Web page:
North SeaTac Park and Dozens of Acres of Tree-Covered Land in SeaTac are at risk from Airport Expansion

Reprint of 8/16/22 Letter to the Editor

Published in South King Media blogs: B-Town Blog, Normandy Park Blog, SeaTac Blog, and Waterland Blog

Dear Editor,

An August 9 Letter to the Editor, “Port of Seattle responds – ‘Airport programs create habitat, strengthen native species,’” outlined ways in which the Port protects natural habitat and green spaces. The author also stated that the Port is not considering development within North SeaTac Park.

The Port has invested significantly in environmental restoration. This investment provides some balance for historical and forthcoming airport expansion impacting our community.

But North SeaTac Park is not safe from Port development.

There is ample documentation of longstanding Port plans to develop a 55-acre parcel inside the park, south of S. 136th Street. This parcel is now covered with old forest and bicycle trails, interwoven with wetlands and at least one tributary of Miller Creek, and immediately adjacent to Tub Lake Bog, one of the few remaining bogs in western Washington:

  • In 2002, the Port forged an agreement with the City of SeaTac to “define guidelines for the future redevelopment” of this parcel and listed the types of structures that could be built there, including roads, warehouses, flight kitchens, maintenance facilities, and parking lots. (1)

  • In a 2016 presentation, the Port presented maps and a description of commercial development ideas for this parcel. (2)

  • In 2020, the Port reported on 340,000 square feet of “aviation supportive uses” and a “food innovation center,” to be sited on this parcel. It noted that this was one of several sites for which planning was “underway” and that it had been moved “under the purview of the Sustainable Airport Master Plan (SAMP).” (3)

  • This June, the Port acknowledged, in a published inventory of the 55-acre parcel, the “conceptual site considerations” that it has long had within this area of the park. (4)

The Port’s “site considerations” for our park may not, as Mr. Kaplan writes, be active plans now, but they can become so at any time. Here’s why:

  • All 55 acres of the parcel in question, along with the entirety of North SeaTac Park, are owned by the Port and zoned “Aviation Commercial.” (5)

  • By agreement with the City of SeaTac, (added clarification: the entire park can be eventually removed from park use and) 55 acres can be taken out of park use “at any time.” (6)

We offer these facts to support recent public calls for the Port to work with the City of SeaTac to protect this park and other forested land in SeaTac. The Port should support rezoning of North SeaTac Park from “Aviation Commercial” to “Park” and commit in a legally binding manner to permanent withdrawal of all “site considerations” that would expand airport operations within the park and on additional forested land in SeaTac.

For we are at a time of promise for the park and the city’s trees. The City of SeaTac has taken positive action, passing a resolution (8) to explore acquiring the park from the Port in order to protect it. Burien’s City Council recently voted to draft a resolution to support the City of SeaTac (9) in negotiating with the Port. Nearly 2,000 community members have signed the Community Forest Consensus at https://KCTreeEquity.org, calling for protection of the park and dozens of acres of tree-covered land in SeaTac now targeted for development under the Sustainable Airport Master Plan. (10)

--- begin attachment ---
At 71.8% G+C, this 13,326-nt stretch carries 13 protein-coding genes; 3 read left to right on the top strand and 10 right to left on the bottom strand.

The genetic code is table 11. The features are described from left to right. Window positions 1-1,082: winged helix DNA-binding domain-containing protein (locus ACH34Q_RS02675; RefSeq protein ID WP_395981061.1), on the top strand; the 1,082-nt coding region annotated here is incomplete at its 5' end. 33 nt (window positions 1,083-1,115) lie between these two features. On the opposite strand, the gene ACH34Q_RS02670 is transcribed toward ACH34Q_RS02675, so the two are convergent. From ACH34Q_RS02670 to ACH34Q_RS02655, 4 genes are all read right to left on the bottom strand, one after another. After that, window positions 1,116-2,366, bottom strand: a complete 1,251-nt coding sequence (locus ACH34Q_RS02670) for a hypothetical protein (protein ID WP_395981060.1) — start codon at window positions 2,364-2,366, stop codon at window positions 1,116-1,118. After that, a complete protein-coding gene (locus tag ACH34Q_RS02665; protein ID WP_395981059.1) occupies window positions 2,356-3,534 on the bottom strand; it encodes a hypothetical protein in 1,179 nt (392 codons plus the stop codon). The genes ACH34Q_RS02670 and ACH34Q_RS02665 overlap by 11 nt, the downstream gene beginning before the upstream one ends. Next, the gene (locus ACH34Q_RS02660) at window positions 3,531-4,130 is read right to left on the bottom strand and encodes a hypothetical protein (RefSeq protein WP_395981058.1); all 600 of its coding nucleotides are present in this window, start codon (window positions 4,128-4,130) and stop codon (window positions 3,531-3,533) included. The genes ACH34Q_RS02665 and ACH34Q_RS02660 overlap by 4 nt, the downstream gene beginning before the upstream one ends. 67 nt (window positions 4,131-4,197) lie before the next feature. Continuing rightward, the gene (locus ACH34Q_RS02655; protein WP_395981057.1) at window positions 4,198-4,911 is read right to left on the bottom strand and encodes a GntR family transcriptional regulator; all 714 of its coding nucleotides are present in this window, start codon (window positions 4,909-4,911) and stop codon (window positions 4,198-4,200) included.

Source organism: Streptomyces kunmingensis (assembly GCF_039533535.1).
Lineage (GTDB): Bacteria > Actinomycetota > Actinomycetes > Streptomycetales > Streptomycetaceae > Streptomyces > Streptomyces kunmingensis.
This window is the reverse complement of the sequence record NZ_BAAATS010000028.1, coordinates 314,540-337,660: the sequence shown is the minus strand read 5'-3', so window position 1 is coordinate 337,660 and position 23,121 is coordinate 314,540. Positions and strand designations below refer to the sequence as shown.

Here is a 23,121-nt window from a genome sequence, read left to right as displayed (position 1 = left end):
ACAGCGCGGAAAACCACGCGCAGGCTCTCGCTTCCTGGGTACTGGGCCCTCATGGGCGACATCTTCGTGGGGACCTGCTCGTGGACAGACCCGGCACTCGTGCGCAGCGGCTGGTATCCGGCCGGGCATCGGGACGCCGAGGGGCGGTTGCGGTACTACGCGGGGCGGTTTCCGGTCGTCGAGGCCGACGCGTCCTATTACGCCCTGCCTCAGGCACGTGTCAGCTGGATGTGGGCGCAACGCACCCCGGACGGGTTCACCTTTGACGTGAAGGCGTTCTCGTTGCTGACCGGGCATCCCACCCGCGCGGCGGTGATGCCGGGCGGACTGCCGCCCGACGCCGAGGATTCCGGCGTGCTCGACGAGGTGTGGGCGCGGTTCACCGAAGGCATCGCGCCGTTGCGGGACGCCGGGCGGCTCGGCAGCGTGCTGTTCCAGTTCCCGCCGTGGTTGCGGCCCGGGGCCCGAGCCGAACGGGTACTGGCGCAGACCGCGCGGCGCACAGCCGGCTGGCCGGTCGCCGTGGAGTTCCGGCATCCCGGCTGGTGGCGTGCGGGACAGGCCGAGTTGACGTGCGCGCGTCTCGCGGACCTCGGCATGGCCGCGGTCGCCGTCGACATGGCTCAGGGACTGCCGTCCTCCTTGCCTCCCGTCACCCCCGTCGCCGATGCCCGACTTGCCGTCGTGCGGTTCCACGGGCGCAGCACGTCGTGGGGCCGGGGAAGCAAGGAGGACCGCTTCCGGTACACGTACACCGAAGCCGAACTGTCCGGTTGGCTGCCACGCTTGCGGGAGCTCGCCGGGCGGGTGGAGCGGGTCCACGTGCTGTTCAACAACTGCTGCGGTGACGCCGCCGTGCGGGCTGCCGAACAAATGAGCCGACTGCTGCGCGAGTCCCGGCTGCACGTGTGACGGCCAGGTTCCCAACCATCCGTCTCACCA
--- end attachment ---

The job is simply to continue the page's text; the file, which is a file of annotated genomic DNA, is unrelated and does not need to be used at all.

Readers are encouraged to consider signing the Consensus at https://KCTreeEquity.org. Strong public support for this park and our community’s trees can save them.

Sincerely,
Defenders of North SeaTac Park; Quiet Skies Puget Sound; South Seattle Climate Action Network; Phoebe Barnard, Ph.D., Stable Planet Alliance; Meagan Lass; Allison Ostrer, Certified Public Interpreter; Noemie Maxwell Vassilakis

NOTES

  1. Agreement 02-A19, An Agreement with the Port of Seattle for Certain Port-Owned Properties Adjacent to North SeaTac Park, April 23, 2002, obtained through Public Records Request to the City of SeaTac. https://drive.google.com/file/d/14eeTQJ8kSUuE3bh4ENvMVSU_A178dYhT/view?usp=sharing

  2. Real Estate Commission Strategic Plan, Port Commission Study Session, 2016, pp. 18-20 https://meetings.portseattle.org/portmeetings/attachments/2016/2016_07_26_SS_5_supp.pdf

  3. Port of Seattle Real Estate Strategic Plan, 2020, https://www.portseattle.org/sites/default/files/2021-10/2020_Real_Estate_Strategic_Plan.pdf

  4. North SeaTac Park 55-acre Parcel Inventory, Prepared for Port of Seattle by Anchor QEA, LLC, June, 2022, p. vi https://www.portseattle.org/sites/default/files/2022-06/North_SeaTac_Park_55AcreParcel_InvMemo_Final_06062022.pdf

  5. City of SeaTac Zoning Map, https://drive.google.com/file/d/1dutjl7jpwZujdRQ9E5q-3a-mZ8Z0ZirD/view

  6. North SeaTac Agreements – Draft, City of SeaTac, https://drive.google.com/file/d/1Q1FjloqC_NKQJ6ZF0pbJL4pYB4qbNhmM/view

  7. SeaTac City Council approves resolution to explore acquiring North SeaTac Park, SeaTac Blog, May 12, 2022 https://seatacblog.com/2022/05/12/seatac-city-council-approves-resolution-to-explore-acquiring-north-seatac-park/

  8. Burien Council reviews new ‘Shop Local’ website… and more, B-Town Blog, South King Media, 8/2/22 https://b-townblog.com/2022/08/02/burien-council-presented-with-new-shop-local-website-approves-letter-to-faa-more-at-monday-meeting/

  9. Seattle Tacoma International Airport Sustainable Airport Master Plan Near Term Projects Environmental Review Process Scoping Information, July 2018 (p. 11) https://tinyurl.com/yutrw2n7 and Port of Seattle Strategic Plan, 2020, sited in #4, above

info@KCTreeEquity.org

© 2022

Facebook icon
Instagram icon
Created with
Mailchimp Freddie Badge